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World War I Letters of Forrest W. Bassett: May 14-20, 1918

In honor of the centennial of World War I, we’re going to follow the experiences of one American soldier: nineteen-year-old Forrest W. Bassett, whose letters are held in Spencer’s Kansas Collection. Each Monday we’ll post a new entry, which will feature selected letters from Forrest to thirteen-year-old Ava Marie Shaw from that following week, one hundred years after he wrote them.

Forrest W. Bassett was born in Beloit, Wisconsin, on December 21, 1897 to Daniel F. and Ida V. Bassett. On July 20, 1917 he was sworn into military service at Jefferson Barracks near St. Louis, Missouri. Soon after, he was transferred to Fort Leavenworth, Kansas, for training as a radio operator in Company A of the U. S. Signal Corps’ 6th Field Battalion.

Ava Marie Shaw was born in Chicago, Illinois, on October 12, 1903 to Robert and Esther Shaw. Both of Marie’s parents – and her three older siblings – were born in Wisconsin. By 1910 the family was living in Woodstock, Illinois, northwest of Chicago. By 1917 they were in Beloit.

Frequently mentioned in the letters are Forrest’s older half-sister Blanche Treadway (born 1883), who had married Arthur Poquette in 1904, and Marie’s older sister Ethel (born 1896).

This week’s letter focuses on the uncertainty of Forrest’s future (“we are still here and still at loss as to what the next move will be”) and Marie’s concern, presumably about him going to Europe (“you simply must not feel sorry that I am going”).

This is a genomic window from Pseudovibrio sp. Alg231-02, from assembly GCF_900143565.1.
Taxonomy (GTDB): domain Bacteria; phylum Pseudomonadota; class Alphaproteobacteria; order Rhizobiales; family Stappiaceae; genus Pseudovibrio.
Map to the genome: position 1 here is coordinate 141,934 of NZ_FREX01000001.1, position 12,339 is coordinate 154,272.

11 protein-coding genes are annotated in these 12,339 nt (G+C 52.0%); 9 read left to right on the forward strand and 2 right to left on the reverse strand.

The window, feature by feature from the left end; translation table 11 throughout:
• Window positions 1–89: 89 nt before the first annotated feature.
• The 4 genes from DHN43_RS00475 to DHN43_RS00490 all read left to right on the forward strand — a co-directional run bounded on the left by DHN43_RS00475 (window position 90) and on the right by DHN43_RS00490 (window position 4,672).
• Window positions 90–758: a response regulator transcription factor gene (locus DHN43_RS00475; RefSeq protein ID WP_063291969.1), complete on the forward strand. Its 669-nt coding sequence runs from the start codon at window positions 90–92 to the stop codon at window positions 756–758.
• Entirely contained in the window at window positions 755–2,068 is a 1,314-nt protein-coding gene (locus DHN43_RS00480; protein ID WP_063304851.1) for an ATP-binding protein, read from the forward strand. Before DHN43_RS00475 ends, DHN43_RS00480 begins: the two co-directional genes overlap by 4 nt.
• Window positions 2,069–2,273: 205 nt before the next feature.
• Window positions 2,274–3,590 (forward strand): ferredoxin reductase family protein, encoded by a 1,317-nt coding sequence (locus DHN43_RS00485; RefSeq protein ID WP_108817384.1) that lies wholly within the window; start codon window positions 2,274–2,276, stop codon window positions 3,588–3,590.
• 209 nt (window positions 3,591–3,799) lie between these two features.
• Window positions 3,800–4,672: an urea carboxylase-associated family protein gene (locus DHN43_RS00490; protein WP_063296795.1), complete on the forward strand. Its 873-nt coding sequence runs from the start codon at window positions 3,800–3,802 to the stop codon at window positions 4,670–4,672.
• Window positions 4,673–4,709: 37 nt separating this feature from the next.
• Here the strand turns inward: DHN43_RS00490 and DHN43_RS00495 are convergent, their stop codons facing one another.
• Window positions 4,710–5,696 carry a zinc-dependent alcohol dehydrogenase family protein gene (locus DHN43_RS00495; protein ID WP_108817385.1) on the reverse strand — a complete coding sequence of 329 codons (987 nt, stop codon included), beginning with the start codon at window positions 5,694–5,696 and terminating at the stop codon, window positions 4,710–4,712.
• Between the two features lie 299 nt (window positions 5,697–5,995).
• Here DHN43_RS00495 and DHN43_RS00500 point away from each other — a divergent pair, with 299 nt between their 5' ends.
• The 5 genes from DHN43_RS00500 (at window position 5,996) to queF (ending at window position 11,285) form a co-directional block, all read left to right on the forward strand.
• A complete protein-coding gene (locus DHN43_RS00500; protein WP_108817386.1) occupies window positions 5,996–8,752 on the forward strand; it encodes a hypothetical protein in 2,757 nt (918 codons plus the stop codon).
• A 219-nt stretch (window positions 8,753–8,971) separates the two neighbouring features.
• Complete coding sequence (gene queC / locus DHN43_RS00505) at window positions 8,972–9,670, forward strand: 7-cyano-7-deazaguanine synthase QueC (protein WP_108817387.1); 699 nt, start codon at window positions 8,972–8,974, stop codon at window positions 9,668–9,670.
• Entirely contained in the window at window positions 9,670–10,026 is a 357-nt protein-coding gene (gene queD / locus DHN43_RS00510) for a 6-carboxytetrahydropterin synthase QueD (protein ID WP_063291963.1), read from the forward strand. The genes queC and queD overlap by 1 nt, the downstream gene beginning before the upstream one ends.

Image of Forrest W. Bassett's letter to Ava Marie Shaw, May 14, 1918 Image of Forrest W. Bassett's letter to Ava Marie Shaw, May 14, 1918

Image of Forrest W. Bassett's letter to Ava Marie Shaw, May 14, 1918

Click images to enlarge.

May 14, 1918.

Dear Marie,

We are still here and still at loss as to what the next move will be. Everything is all set for a quick move, and while the bets seem to be even, I think that we will be here for a while yet and want you to keep on writing.

But be sure to write only in answer to each of my letters for a while, and I will try to write often, but of course it will be hard telling how often.

We had a big parade after supper and were reviewed by all the high officials of the Post.

We thoroughly scrubbed out the barracks today. Are still allowed to go to town.

Now Marie, you simply must not feel sorry that I am going; it will do neither of us any good and will do you harm if you persist in thinking and worrying about it. If you don’t completely change your way of thinking you will surely regret it.

Be as happy and contented as you can, and stop worrying.

I shall stop writing about telegraphy until I see you have caught up with what I have written.

I shall never mention Earl*, the sooner we forget some things the more cheerful we will be and that’s what counts with those that would live the fullest life, with health and the best things that go with it.

Must close,
With love,

*Earl Treadway was Forrest’s older half-brother, born 1881. Last week’s letters suggest that Earl had recently been ill; he died around May 10 and was buried on May 12, 1918. He was thirty-seven years old.

Meredith Huff
Public Services

Emma Piazza
Public Services Student Assistant

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